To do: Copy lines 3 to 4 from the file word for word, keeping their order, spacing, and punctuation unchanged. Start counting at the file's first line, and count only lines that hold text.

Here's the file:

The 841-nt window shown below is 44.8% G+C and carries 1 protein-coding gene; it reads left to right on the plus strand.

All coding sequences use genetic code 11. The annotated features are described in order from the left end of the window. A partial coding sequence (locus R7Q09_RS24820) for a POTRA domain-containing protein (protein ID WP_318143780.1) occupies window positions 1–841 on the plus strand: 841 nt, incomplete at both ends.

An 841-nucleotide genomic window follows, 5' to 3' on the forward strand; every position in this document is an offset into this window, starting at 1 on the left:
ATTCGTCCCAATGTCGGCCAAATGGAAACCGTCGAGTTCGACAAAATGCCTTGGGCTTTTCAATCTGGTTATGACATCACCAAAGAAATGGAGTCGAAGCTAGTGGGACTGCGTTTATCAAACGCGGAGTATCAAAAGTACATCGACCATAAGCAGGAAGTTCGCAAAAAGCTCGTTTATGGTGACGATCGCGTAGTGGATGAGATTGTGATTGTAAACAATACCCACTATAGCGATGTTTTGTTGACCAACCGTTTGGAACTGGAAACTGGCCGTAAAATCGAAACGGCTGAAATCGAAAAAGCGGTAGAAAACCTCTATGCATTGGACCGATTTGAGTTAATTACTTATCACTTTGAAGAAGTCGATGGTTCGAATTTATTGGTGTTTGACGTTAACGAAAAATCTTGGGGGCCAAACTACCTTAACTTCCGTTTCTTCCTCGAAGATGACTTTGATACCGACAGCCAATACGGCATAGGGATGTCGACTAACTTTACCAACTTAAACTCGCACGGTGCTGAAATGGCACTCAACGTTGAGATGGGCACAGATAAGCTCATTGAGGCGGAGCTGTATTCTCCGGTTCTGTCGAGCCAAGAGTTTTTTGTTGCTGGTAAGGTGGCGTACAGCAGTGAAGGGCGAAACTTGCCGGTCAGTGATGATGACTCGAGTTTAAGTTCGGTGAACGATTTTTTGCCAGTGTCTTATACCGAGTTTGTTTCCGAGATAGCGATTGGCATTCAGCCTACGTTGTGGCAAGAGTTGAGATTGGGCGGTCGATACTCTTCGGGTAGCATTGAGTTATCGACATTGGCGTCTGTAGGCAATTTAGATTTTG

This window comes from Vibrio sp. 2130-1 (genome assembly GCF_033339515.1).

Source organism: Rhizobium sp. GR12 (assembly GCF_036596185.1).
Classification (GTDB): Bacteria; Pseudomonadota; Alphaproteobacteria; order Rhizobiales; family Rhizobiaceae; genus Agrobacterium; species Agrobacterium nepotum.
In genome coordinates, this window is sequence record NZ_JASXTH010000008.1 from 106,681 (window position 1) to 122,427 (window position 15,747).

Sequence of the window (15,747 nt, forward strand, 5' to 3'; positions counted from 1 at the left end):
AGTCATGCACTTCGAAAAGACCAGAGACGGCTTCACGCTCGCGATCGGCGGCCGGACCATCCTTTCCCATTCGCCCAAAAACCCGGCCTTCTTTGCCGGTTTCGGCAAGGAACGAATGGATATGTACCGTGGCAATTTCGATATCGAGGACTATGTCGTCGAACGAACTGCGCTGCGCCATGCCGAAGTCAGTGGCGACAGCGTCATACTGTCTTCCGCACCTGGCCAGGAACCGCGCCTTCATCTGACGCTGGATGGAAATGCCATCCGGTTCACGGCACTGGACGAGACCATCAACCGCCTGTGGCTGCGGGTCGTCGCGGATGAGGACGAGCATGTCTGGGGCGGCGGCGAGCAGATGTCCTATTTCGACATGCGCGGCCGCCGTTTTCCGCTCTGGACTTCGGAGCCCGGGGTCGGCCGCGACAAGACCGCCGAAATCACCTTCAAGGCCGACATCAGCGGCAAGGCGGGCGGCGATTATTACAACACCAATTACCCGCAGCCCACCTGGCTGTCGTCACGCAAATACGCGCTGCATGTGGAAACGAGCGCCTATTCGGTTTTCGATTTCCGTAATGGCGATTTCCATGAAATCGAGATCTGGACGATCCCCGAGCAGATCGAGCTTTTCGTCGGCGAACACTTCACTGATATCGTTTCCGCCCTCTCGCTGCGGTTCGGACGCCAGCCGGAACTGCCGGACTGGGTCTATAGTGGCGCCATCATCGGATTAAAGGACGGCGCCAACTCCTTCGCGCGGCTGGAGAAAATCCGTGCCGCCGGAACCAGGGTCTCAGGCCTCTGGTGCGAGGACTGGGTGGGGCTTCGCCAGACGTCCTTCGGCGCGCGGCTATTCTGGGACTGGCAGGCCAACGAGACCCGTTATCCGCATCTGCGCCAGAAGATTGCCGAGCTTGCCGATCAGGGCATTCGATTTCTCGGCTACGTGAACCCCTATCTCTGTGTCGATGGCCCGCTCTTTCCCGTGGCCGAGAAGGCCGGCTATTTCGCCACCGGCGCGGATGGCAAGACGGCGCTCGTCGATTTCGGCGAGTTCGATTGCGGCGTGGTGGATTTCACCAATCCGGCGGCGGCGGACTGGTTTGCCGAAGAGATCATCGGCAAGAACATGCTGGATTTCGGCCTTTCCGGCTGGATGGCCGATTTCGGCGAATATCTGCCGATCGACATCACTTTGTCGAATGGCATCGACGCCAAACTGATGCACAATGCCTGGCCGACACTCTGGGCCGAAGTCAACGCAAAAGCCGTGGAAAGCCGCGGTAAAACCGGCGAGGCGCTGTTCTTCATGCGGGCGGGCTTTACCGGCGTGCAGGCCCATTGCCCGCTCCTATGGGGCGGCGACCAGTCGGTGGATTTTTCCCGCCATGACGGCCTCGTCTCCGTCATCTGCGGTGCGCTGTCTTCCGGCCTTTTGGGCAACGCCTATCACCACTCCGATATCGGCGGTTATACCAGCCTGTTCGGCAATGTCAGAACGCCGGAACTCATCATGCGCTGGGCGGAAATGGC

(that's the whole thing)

An 841-nucleotide genomic window follows, 5' to 3' on the forward strand; every position in this document is an offset into this window, starting at 1 on the left:
ATTCGTCCCAATGTCGGCCAAATGGAAACCGTCGAGTTCGACAAAATGCCTTGGGCTTTTCAATCTGGTTATGACATCACCAAAGAAATGGAGTCGAAGCTAGTGGGACTGCGTTTATCAAACGCGGAGTATCAAAAGTACATCGACCATAAGCAGGAAGTTCGCAAAAAGCTCGTTTATGGTGACGATCGCGTAGTGGATGAGATTGTGATTGTAAACAATACCCACTATAGCGATGTTTTGTTGACCAACCGTTTGGAACTGGAAACTGGCCGTAAAATCGAAACGGCTGAAATCGAAAAAGCGGTAGAAAACCTCTATGCATTGGACCGATTTGAGTTAATTACTTATCACTTTGAAGAAGTCGATGGTTCGAATTTATTGGTGTTTGACGTTAACGAAAAATCTTGGGGGCCAAACTACCTTAACTTCCGTTTCTTCCTCGAAGATGACTTTGATACCGACAGCCAATACGGCATAGGGATGTCGACTAACTTTACCAACTTAAACTCGCACGGTGCTGAAATGGCACTCAACGTTGAGATGGGCACAGATAAGCTCATTGAGGCGGAGCTGTATTCTCCGGTTCTGTCGAGCCAAGAGTTTTTTGTTGCTGGTAAGGTGGCGTACAGCAGTGAAGGGCGAAACTTGCCGGTCAGTGATGATGACTCGAGTTTAAGTTCGGTGAACGATTTTTTGCCAGTGTCTTATACCGAGTTTGTTTCCGAGATAGCGATTGGCATTCAGCCTACGTTGTGGCAAGAGTTGAGATTGGGCGGTCGATACTCTTCGGGTAGCATTGAGTTATCGACATTGGCGTCTGTAGGCAATTTAGATTTTG